Let’s take the two industries in which we do more than 50% of our business – healthcare and financial services. Oscar Health, ZocDoc, Flatiron Health, Zenefits or even Fitbit didn’t exist 10-15 years ago. Now they are each worth more than a billion dollars. In financial technologies, companies such as Social Finance, Credit Karma, TransferWise have also gone north of a $1 billion valuation. What makes this amazing is that most of these companies do not necessarily provide services that differ from their traditional Fortune 500 competitors. Instead, they do whatever they do better, faster and with more user-friendly experiences than anyone else.
Innovation doesn’t mean you need to do something new. You just need to do something better than everyone else. Unfortunately, big companies usually struggle to shrug off the old ways. Or are afraid to change their methods.
How does your company help enterprises innovate?
Basically, we ask the right questions. Time and again we’ve seen companies do the wrong thing simply because they lacked a user-friendly perspective. We come in and listen and then ask more and more questions until we get to the bottom of their problems.
Second, following Google design sprint methodologies, we’ve adopted a process that allows any enterprise to go from idea to user testing to an actual prototype in only one week. Enterprises spend too much time and effort hesitating on what to do. When we come in, within a week,we test their ideas, make a prototype of whatever the deliverable is (such as a chatbot, a voice skill) that can be used and tested and put them in front of new customers. Then executives can quickly and clearly see whether their own customers will use those ideas. It’s incredibly powerful. We also assist our clients with building the products we have researched for them.
Lastly, we help people navigate the complex field of emerging technologies – when and why to use artificial intelligence, how to take an enterprise mobility strategy to the next level, what to track to understand the performance of a digital initiative and so on. You’d be surprised how many enterprises do not have a good analytics strategy in place in order to really understand consumers’ pain points.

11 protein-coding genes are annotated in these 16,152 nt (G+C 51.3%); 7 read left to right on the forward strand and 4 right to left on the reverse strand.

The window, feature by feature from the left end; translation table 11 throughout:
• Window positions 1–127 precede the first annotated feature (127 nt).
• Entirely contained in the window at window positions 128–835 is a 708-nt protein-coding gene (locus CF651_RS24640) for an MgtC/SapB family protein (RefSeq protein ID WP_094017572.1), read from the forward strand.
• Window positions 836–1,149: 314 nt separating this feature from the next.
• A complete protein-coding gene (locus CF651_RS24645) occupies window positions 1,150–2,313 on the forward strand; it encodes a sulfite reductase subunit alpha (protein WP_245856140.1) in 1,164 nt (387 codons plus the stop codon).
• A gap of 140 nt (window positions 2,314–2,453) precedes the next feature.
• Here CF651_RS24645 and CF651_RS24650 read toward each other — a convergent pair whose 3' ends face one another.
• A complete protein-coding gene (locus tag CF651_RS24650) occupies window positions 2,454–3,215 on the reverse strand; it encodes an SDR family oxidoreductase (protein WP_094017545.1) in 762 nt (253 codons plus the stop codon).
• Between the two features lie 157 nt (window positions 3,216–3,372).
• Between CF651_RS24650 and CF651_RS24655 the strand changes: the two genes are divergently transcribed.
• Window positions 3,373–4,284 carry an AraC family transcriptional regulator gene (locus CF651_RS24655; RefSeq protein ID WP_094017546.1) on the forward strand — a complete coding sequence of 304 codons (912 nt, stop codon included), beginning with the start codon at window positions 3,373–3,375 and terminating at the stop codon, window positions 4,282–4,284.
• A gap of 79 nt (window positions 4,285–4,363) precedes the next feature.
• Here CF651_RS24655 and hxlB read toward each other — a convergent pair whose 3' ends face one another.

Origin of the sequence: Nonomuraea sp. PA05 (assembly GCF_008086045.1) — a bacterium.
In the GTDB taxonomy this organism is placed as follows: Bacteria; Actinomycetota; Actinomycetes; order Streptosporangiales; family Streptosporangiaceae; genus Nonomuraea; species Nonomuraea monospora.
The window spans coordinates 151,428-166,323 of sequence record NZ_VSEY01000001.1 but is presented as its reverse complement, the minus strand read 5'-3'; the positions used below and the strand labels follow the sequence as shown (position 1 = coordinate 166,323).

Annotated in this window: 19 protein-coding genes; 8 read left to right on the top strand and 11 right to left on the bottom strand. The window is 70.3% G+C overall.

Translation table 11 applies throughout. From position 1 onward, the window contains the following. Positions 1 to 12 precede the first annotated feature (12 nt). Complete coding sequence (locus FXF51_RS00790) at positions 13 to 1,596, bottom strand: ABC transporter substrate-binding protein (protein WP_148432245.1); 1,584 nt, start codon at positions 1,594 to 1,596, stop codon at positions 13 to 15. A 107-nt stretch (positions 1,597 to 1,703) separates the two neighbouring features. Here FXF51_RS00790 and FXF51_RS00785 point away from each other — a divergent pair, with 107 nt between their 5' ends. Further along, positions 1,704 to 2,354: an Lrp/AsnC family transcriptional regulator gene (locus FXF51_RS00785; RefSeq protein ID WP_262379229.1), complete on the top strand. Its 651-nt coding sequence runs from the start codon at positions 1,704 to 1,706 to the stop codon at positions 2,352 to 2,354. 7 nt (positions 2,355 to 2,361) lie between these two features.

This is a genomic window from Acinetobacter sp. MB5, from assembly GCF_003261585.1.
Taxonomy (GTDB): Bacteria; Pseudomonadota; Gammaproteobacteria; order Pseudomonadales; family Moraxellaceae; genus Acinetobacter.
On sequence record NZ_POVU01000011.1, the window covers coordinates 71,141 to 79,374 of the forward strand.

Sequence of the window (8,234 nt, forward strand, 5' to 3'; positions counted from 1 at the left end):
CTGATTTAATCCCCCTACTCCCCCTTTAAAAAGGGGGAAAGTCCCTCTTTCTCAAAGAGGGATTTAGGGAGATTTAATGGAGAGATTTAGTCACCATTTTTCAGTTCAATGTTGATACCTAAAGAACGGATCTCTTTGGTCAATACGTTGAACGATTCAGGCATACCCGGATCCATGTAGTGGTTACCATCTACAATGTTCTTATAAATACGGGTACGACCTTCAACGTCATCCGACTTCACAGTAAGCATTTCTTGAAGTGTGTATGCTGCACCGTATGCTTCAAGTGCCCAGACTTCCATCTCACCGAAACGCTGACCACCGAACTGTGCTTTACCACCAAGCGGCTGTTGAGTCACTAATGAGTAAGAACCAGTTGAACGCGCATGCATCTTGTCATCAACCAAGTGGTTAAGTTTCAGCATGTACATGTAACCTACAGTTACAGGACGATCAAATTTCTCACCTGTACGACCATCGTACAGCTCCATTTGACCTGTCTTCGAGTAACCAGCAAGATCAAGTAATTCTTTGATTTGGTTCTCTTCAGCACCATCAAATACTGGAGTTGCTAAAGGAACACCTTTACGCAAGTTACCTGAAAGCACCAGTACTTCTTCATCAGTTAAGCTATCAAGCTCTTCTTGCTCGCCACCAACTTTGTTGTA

What industries do you usually work with?
We have generally worked with large enterprises in the healthcare space, fintech, retail and manufacturers. However, we have significant business in 40+ other industries.
Talk about HealthcareWeekly. Where did that idea come from?
It came from our commitment to digital innovation. We realized early on that many enterprises struggle to keep up with innovation in their fields. Since healthcare is the largest vertical we work with, we wanted to create an online platform that keeps executives up-to-date with the latest trends in artificial intelligence, blockchain, big data, chatbots, voice technologies and more. We thought we would attract 5-10,000 people a month. But now we’re at 200,000 monthly visitors and growing. We look at HealthcareWeekly as an extension of our core business, but one with its own P&L. Our mission is to educate, advise and help enterprises build NextGen digital experiences. HealthcareWeekly is our educational driver for this industry.
What do you think are the biggest trends in digital transformation to which enterprises should pay attention in 2019?
It’s hard to pinpoint all the trends because it depends on what stage an enterprise has achieved with its digital transformation initiatives. So I’m will talk about the one trend that will have an impact on nearly everyone, even though only a small number of companies have this innovation on their radar today. My bet is that the most transformative trend for every enterprise over the next year is voice technologies. Think Alexa, Google Home, Cortana etc. The reality is that by 2020 50% of all searches will be done by voice. Voice technologies are redefining how people quickly find the information they seek. It’s the user experience-free technology. With 70 million people owning a smart assistant device, I have no doubt that voice technology will be the single most powerful driver of digital transformation in the next 2-3 years.